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thewanderingmonster to “I Wish I Didn’t Have Aspergers” #AutismPositivity2012

April 30, 2012

Howdy.

I’m Kit, and I’m autistic. Diagnosis isn’t important – how can a mental health professional know you better than you know yourself? – but because the university psychology department needed more autistic folks to run experiments on, they threw me at a student who was training to be able to officially diagnose people.

She told me what I already knew.

Now, this is a piece for the AutismPositivity flash blog, and I admit I’m not that positive. But I wanted to try to write something, partly because I know there’s gonna be folks posting these who have no idea what you’re going through. They’re going to be saying they never wished they were neurotypical, and maybe that’s even true. None of us know what you’re going through, because none of us really know who you are.

So, what do we know?

We know you have Aspergers. There is no clear consensus on the mental difference between Aspergers and Autism. It really depends on what people expect from you and whether you’re having a good day. Aspergers is supposedly “higher functioning”, but the concept of functioning levels is bunk. At the moment, I’m pretty high functioning – I’ve showered, made my own breakfast, and I’m now writing what I hope is a coherent blog post. (The fact I got up after noon is irrelevant, I hope.) But yesterday I was lain on the sofa, forcing myself into the cushions, scratching them to distract myself from the feelings of terror rattling inside my head. I couldn’t move, I couldn’t speak – I couldn’t get myself onto puzzle pirates (my current favourite computer-based distraction) to calm me down.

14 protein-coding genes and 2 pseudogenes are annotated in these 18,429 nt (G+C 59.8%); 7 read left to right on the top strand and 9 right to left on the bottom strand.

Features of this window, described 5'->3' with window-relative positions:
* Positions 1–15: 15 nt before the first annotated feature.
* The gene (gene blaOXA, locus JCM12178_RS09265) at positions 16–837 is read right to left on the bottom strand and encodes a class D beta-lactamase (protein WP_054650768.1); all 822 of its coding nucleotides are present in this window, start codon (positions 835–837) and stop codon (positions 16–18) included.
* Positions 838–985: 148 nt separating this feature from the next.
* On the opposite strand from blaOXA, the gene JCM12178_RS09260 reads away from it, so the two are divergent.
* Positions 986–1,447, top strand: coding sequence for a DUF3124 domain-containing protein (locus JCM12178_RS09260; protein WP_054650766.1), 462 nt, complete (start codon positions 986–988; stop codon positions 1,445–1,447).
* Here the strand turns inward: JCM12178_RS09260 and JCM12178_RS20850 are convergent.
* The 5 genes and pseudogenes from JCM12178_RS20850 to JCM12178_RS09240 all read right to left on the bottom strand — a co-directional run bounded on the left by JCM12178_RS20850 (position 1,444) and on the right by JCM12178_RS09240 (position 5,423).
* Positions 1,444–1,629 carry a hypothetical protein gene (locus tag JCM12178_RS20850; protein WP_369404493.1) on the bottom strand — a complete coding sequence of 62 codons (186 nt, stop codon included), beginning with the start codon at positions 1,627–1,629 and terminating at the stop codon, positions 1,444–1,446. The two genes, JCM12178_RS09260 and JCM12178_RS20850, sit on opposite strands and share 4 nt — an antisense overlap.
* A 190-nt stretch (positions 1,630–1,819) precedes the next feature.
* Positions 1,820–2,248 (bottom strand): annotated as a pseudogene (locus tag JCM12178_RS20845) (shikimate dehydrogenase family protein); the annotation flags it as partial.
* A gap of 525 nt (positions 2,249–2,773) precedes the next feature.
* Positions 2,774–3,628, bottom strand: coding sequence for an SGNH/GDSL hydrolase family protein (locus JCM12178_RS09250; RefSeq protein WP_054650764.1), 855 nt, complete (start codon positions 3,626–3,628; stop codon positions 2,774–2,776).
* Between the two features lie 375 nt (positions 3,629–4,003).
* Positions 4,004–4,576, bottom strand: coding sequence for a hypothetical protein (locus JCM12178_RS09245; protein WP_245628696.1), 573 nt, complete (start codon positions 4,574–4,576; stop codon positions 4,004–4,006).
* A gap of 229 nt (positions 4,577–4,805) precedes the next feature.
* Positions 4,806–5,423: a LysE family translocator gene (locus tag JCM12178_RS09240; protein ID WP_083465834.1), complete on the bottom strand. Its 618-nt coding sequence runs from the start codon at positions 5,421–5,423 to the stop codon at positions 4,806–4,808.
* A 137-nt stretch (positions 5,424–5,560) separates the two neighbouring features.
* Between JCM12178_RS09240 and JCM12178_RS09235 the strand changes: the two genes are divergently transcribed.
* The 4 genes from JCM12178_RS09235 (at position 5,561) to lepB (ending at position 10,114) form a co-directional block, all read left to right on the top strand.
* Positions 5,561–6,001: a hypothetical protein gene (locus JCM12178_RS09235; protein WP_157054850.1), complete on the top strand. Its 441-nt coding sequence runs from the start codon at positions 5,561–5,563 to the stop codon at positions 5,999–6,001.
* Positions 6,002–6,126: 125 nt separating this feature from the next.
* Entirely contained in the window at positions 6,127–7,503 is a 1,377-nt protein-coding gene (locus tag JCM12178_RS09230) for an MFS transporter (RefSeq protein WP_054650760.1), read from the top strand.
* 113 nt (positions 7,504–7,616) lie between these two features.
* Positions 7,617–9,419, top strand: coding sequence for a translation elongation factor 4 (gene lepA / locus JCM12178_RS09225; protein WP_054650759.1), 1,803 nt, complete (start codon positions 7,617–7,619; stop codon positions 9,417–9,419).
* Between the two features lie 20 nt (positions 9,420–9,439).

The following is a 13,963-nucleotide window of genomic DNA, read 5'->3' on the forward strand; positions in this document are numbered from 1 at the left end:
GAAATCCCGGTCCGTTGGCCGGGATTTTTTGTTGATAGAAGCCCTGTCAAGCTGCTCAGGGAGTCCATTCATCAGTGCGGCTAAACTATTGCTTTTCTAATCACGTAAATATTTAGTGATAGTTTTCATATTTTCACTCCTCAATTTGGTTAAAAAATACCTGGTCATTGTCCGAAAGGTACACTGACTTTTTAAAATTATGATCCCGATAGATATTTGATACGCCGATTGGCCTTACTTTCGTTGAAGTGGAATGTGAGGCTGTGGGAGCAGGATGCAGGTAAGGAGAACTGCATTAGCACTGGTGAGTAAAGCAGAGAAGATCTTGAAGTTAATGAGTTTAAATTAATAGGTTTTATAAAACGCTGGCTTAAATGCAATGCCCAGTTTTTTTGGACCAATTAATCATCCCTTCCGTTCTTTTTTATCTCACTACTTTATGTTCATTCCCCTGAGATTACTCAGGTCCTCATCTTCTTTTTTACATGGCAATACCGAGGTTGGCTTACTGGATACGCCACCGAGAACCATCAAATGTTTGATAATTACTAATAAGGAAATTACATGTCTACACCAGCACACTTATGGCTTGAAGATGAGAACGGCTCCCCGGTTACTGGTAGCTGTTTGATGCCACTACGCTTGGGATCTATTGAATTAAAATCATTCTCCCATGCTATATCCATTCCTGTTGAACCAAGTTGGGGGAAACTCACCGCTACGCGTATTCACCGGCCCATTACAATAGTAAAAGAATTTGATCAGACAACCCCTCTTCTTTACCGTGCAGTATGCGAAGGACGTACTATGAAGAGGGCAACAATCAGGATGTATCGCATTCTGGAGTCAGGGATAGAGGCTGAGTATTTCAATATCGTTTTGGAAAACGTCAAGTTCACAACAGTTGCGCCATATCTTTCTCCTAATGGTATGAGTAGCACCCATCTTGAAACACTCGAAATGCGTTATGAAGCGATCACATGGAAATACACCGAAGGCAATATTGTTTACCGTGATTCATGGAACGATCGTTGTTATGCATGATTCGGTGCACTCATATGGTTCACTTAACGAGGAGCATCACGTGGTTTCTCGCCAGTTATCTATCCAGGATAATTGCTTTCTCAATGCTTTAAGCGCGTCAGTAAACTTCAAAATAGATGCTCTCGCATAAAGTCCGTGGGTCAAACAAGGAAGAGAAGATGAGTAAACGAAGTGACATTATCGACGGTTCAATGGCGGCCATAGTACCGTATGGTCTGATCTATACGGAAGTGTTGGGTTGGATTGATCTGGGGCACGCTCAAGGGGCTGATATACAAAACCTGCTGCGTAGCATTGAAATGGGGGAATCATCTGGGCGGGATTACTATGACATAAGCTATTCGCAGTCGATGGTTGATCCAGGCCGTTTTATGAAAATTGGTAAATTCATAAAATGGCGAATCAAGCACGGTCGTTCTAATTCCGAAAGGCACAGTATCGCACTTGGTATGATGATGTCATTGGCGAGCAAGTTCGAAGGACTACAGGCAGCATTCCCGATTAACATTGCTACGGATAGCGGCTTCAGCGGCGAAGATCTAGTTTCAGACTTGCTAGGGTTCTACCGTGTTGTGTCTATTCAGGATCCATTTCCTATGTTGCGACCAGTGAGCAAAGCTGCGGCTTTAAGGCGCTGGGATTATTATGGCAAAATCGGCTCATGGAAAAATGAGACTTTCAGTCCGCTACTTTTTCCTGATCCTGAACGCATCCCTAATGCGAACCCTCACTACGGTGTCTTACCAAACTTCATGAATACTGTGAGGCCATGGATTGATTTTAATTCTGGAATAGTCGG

You can’t call that high functioning.

We also know that you ain’t having it so great right now. We’ve no idea what the problem is, so we can’t give any specific hints to help, though people keep telling me I could do with earplugs. I can’t promise that things will get better – I couldn’t promise that to the queers, either – but I can tell you, we are in the same boat. Some of us, below the water line.

What words can I say that I hope you want to hear?

We’re all here for you. You’ve been online, and I hope you get the chance to regularly. Get yourself onto twitter, tumblr or a blog site. No matter how little you can phrase, how few of your experiences you dare speak aloud, pass them on. Use a pseudonym if you’re worried that your mum will find your rant about the difference between what she expects from you and what you can do. Post whatever you like. Everything you post will be about autism, because autism pervades your life. Reach out to us.

And we, the autistic people of the internet, will reach back. We will listen, read and watch, as the world becomes too much for you, once again. We will comfort, distract and share our knowledge. We have to support one another, as so often no-one else will.

We too have bad days, difficult families, unusual interests. We fall apart, argue, get trapped. And I personally wouldn’t be able to go on if it weren’t for the people I’ve found online. Sometimes I’m finding it so hard I can’t go on at all, but I tell them, and they say “We want to keep listening to you”.

No matter how hard it is, you’re not alone. Talk to us. We’re here.

Everything I write

March 25, 2012

As my blog has appeared on a list of blogs written by non-binaries that’s going round tumblr, I worry that I’ll have disappointed some people, as I’ve mostly written about disability recently. But I have come to a realisation.

All my posts are about being nonbinary.

All my posts are about being trans.

All my posts are about being autistic.

All my posts are about being depressed.

All my posts are about being unemployed.

And all my posts are about being white.

And all my posts are about having a loving home.

And all my posts are about being middle class.

All my posts are by me, and they are all about all of me, no matter how it seems. Because intersectionality means that everything in my life affects how I am treated and how I see the world.

You read a post on depression, but how differently would I have written it if I were not autistic, trans, middle class?

You See Me?

March 19, 2012

This poem was written in response to all the media nonsense of “Disabled person occasionally does something”. Yes, we do. You don’t notice the rest.

You See Me

You see me
Wandering around the supermarket.

You don’t see me
Glued to the spot, unable to decide which way to go.

You see me
Bouncing down the steps of the doctors.

You don’t see me
Frozen to the sofa, not daring to move.

You see me
Taking photographs in a museum.

You don’t see me
Cowering in the corner because of the noise.

You see me
Enjoying evening classes.

You don’t see me
Terrified of the traffic on the way home.